Walter likens attempts to grow these industrial strains of bacteria in the human gut to trying to grow strawberries in a tropical rainforest. “They don’t take over because what’s already there is a lot better adapted, and therefore fitter. Incoming organisms are simply outcompeted,” he says.
“Instead of planting strawberries, we planted a real jungle plant in the rainforest, an organism that is a lot more adapted to that ecosystem,” says Walter.
In a double-blind, placebo-controlled trial of 22 people, half of the participants took daily doses of Bifidobacterium longum AH1206 probiotics while the other half took a placebo. After 2 weeks, they switched. Walter and colleagues tracked changes in the gut microbiome over time, looking at the bacterial and genetic composition. 30% of those who took a probiotic with this bacterial strain experienced lasting colonization of the strain and were deemed to be “persisters”; their guts were still colonized by the Bifidobacterium longum AH1206 strain 6 months after they had stopped taking the probiotic.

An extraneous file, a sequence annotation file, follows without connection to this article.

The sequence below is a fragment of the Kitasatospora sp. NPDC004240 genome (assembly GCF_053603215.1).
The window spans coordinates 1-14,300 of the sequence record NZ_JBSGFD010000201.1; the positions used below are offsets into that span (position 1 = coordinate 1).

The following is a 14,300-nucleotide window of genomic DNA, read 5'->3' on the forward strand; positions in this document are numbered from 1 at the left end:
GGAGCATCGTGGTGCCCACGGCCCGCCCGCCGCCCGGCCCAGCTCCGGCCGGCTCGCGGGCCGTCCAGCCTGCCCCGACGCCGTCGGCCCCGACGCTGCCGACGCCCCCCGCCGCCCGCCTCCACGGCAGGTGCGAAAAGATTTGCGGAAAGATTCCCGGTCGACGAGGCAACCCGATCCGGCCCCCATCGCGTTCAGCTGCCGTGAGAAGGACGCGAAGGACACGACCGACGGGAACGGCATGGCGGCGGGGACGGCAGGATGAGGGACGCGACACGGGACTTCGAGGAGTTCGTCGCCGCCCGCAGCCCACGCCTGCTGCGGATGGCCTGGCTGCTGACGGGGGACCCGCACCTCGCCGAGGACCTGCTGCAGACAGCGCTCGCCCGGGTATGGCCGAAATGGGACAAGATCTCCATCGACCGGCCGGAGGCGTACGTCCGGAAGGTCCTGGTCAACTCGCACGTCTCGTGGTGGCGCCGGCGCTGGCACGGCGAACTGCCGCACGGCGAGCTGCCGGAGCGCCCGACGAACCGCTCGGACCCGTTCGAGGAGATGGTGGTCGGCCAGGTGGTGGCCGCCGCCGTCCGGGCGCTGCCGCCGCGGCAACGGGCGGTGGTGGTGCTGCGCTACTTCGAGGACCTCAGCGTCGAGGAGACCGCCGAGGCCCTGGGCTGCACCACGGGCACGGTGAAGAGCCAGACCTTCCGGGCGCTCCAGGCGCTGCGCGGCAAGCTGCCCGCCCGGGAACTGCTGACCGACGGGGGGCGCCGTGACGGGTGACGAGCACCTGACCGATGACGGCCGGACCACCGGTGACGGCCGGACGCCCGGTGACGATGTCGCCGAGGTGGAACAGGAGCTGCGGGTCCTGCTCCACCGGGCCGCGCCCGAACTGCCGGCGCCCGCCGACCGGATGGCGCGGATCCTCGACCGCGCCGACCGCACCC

The data showed that the guts of persisters differed from those who did not have long-lasting affects from the probiotic. Prior to treatment, the persisters had lower levels of the species Bifidobacterium longum or genes found in similar strains. That is, the persisters had an opening in the ecosystem that no existing bacterial strains were vying for. “Competition in ecosystems is especially harsh amongst closely related species because they have the same resource requirements,” says Walter. “It goes back to the theories proposed by Darwin.”